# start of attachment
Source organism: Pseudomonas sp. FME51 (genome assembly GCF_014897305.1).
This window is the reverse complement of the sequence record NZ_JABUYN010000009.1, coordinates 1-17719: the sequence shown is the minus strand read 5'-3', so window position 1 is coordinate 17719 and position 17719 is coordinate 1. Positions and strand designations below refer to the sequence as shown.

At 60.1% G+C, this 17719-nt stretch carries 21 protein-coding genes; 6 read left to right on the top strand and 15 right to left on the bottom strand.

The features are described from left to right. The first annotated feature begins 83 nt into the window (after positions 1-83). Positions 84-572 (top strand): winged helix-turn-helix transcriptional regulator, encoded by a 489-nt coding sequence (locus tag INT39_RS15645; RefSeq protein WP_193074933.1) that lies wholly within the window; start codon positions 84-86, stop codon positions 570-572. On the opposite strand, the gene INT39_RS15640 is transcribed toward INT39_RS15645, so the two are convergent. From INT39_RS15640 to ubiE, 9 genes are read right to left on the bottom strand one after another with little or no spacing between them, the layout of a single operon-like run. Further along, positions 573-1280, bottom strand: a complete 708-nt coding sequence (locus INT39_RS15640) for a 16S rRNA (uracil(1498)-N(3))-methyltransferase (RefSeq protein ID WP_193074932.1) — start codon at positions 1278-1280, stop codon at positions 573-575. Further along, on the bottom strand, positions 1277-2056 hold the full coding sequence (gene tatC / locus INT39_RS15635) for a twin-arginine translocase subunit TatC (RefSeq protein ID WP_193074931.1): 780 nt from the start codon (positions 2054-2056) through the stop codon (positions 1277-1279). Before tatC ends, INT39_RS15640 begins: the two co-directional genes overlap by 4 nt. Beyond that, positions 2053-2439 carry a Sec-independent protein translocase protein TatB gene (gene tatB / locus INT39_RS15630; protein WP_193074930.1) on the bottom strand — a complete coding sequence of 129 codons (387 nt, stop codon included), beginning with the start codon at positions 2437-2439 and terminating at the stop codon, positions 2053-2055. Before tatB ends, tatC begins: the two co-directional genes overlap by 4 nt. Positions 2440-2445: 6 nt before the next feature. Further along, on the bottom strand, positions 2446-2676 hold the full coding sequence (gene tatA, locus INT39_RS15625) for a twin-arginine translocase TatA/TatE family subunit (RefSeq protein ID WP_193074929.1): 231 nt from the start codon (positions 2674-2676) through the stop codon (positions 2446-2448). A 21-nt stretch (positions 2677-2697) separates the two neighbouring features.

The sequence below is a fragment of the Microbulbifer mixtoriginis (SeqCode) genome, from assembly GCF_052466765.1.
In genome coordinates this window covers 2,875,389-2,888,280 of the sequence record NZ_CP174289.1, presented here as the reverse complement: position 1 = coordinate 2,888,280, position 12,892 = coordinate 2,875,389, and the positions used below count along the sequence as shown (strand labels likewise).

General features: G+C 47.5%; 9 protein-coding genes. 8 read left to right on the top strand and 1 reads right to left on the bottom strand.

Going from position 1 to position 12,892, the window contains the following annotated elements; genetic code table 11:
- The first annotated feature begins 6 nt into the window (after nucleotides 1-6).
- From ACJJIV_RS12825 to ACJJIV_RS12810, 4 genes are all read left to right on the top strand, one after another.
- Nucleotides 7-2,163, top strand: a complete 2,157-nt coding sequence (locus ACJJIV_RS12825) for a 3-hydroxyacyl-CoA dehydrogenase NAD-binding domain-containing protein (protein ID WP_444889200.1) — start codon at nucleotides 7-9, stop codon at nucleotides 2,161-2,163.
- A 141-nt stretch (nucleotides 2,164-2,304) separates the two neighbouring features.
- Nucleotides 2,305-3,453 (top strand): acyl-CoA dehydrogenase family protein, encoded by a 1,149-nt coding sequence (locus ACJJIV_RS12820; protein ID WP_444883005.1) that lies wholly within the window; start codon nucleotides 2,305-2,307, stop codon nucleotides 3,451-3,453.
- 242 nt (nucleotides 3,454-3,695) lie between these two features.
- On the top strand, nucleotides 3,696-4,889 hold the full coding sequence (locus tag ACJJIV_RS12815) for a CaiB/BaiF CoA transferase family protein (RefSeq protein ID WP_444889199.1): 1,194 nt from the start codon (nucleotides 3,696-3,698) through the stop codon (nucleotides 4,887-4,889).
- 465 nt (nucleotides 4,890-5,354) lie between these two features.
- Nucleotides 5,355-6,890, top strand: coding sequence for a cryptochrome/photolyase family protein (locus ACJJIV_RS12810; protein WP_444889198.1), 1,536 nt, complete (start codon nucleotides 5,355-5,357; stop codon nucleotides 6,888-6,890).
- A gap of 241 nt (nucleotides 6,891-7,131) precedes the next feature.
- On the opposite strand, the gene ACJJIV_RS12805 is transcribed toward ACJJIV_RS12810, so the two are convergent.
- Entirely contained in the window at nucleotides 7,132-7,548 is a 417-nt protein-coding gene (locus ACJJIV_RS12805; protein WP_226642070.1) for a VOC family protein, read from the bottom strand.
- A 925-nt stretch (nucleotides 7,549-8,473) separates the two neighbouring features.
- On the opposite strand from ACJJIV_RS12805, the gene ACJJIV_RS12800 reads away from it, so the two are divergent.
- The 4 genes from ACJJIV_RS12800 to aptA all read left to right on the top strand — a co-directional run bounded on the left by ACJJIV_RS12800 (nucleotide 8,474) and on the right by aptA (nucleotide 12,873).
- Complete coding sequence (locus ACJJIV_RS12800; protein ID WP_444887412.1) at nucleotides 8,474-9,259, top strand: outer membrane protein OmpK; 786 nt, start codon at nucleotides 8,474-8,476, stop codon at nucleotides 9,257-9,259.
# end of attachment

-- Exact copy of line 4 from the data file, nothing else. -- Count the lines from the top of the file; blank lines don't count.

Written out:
The features are described from left to right. The first annotated feature begins 83 nt into the window (after positions 1-83). Positions 84-572 (top strand): winged helix-turn-helix transcriptional regulator, encoded by a 489-nt coding sequence (locus tag INT39_RS15645; RefSeq protein WP_193074933.1) that lies wholly within the window; start codon positions 84-86, stop codon positions 570-572. On the opposite strand, the gene INT39_RS15640 is transcribed toward INT39_RS15645, so the two are convergent. From INT39_RS15640 to ubiE, 9 genes are read right to left on the bottom strand one after another with little or no spacing between them, the layout of a single operon-like run. Further along, positions 573-1280, bottom strand: a complete 708-nt coding sequence (locus INT39_RS15640) for a 16S rRNA (uracil(1498)-N(3))-methyltransferase (RefSeq protein ID WP_193074932.1) — start codon at positions 1278-1280, stop codon at positions 573-575. Further along, on the bottom strand, positions 1277-2056 hold the full coding sequence (gene tatC / locus INT39_RS15635) for a twin-arginine translocase subunit TatC (RefSeq protein ID WP_193074931.1): 780 nt from the start codon (positions 2054-2056) through the stop codon (positions 1277-1279). Before tatC ends, INT39_RS15640 begins: the two co-directional genes overlap by 4 nt. Beyond that, positions 2053-2439 carry a Sec-independent protein translocase protein TatB gene (gene tatB / locus INT39_RS15630; protein WP_193074930.1) on the bottom strand — a complete coding sequence of 129 codons (387 nt, stop codon included), beginning with the start codon at positions 2437-2439 and terminating at the stop codon, positions 2053-2055. Before tatB ends, tatC begins: the two co-directional genes overlap by 4 nt. Positions 2440-2445: 6 nt before the next feature. Further along, on the bottom strand, positions 2446-2676 hold the full coding sequence (gene tatA, locus INT39_RS15625) for a twin-arginine translocase TatA/TatE family subunit (RefSeq protein ID WP_193074929.1): 231 nt from the start codon (positions 2674-2676) through the stop codon (positions 2446-2448). A 21-nt stretch (positions 2677-2697) separates the two neighbouring features.